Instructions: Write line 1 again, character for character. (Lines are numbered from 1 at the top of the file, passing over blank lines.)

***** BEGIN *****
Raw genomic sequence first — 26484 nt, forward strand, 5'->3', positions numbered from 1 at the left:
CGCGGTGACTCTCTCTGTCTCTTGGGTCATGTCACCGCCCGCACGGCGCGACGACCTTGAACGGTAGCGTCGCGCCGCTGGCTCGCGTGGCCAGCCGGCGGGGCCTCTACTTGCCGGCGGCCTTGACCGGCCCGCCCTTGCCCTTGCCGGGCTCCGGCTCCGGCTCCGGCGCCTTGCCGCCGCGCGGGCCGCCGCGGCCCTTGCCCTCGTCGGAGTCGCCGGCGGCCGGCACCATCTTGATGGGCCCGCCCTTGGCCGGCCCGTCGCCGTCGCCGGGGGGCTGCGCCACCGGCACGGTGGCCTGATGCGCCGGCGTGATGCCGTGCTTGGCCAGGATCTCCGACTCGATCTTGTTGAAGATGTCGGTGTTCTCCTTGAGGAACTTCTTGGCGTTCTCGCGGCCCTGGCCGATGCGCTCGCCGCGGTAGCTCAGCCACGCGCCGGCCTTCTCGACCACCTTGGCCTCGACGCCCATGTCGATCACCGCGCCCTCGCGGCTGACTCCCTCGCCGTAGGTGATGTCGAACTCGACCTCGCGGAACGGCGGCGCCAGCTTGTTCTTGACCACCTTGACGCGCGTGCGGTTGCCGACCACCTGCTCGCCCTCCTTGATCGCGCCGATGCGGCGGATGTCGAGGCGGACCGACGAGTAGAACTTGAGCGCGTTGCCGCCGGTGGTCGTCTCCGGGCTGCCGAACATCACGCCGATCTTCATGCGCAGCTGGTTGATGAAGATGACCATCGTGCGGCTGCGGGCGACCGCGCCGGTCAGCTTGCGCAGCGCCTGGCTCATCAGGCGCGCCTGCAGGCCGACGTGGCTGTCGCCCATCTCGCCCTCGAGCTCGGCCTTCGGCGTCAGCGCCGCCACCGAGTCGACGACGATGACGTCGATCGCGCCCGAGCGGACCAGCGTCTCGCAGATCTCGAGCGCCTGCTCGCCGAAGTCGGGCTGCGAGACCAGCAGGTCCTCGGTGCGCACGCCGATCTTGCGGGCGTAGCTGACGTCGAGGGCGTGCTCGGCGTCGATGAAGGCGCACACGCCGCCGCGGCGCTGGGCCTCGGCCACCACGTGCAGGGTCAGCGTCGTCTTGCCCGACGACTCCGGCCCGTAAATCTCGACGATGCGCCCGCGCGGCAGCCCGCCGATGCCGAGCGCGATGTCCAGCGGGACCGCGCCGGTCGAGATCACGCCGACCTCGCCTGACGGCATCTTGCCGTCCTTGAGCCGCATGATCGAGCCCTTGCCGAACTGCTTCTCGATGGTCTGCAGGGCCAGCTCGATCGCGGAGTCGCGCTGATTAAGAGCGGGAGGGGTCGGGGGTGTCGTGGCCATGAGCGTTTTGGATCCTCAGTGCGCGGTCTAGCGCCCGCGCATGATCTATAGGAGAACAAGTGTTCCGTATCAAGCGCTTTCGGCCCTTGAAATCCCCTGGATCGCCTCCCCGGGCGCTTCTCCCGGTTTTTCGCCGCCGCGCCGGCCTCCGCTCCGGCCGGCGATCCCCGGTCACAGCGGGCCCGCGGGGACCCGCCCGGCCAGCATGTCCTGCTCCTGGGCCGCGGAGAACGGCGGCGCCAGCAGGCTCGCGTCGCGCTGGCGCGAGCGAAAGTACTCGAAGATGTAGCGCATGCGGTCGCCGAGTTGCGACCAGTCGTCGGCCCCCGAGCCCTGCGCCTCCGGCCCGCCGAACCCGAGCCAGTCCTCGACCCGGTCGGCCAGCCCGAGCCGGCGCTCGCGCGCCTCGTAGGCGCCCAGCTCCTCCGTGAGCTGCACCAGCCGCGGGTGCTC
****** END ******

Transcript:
Raw genomic sequence first — 26484 nt, forward strand, 5'->3', positions numbered from 1 at the left: